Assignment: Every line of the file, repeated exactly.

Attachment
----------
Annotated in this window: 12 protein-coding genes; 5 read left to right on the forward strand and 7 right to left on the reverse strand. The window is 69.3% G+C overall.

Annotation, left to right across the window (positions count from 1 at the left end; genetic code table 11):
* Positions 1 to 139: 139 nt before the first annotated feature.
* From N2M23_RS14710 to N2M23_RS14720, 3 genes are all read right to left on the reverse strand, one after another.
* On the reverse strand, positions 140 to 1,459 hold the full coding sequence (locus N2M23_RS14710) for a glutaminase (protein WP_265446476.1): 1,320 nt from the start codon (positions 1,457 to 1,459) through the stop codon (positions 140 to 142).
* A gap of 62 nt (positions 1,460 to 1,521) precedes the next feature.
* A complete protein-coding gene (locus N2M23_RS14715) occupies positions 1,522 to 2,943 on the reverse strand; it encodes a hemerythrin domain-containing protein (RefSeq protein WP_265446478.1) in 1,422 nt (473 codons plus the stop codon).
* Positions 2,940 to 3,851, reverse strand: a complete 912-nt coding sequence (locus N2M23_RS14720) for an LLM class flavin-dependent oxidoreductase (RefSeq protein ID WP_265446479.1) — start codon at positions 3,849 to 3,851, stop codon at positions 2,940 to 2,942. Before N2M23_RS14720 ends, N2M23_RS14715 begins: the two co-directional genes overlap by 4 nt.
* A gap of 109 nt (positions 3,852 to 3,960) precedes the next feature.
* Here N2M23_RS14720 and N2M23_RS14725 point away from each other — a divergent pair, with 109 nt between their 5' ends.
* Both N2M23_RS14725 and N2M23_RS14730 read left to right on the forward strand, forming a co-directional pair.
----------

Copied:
Annotated in this window: 12 protein-coding genes; 5 read left to right on the forward strand and 7 right to left on the reverse strand. The window is 69.3% G+C overall.

Annotation, left to right across the window (positions count from 1 at the left end; genetic code table 11):
* Positions 1 to 139: 139 nt before the first annotated feature.
* From N2M23_RS14710 to N2M23_RS14720, 3 genes are all read right to left on the reverse strand, one after another.
* On the reverse strand, positions 140 to 1,459 hold the full coding sequence (locus N2M23_RS14710) for a glutaminase (protein WP_265446476.1): 1,320 nt from the start codon (positions 1,457 to 1,459) through the stop codon (positions 140 to 142).
* A gap of 62 nt (positions 1,460 to 1,521) precedes the next feature.
* A complete protein-coding gene (locus N2M23_RS14715) occupies positions 1,522 to 2,943 on the reverse strand; it encodes a hemerythrin domain-containing protein (RefSeq protein WP_265446478.1) in 1,422 nt (473 codons plus the stop codon).
* Positions 2,940 to 3,851, reverse strand: a complete 912-nt coding sequence (locus N2M23_RS14720) for an LLM class flavin-dependent oxidoreductase (RefSeq protein ID WP_265446479.1) — start codon at positions 3,849 to 3,851, stop codon at positions 2,940 to 2,942. Before N2M23_RS14720 ends, N2M23_RS14715 begins: the two co-directional genes overlap by 4 nt.
* A gap of 109 nt (positions 3,852 to 3,960) precedes the next feature.
* Here N2M23_RS14720 and N2M23_RS14725 point away from each other — a divergent pair, with 109 nt between their 5' ends.
* Both N2M23_RS14725 and N2M23_RS14730 read left to right on the forward strand, forming a co-directional pair.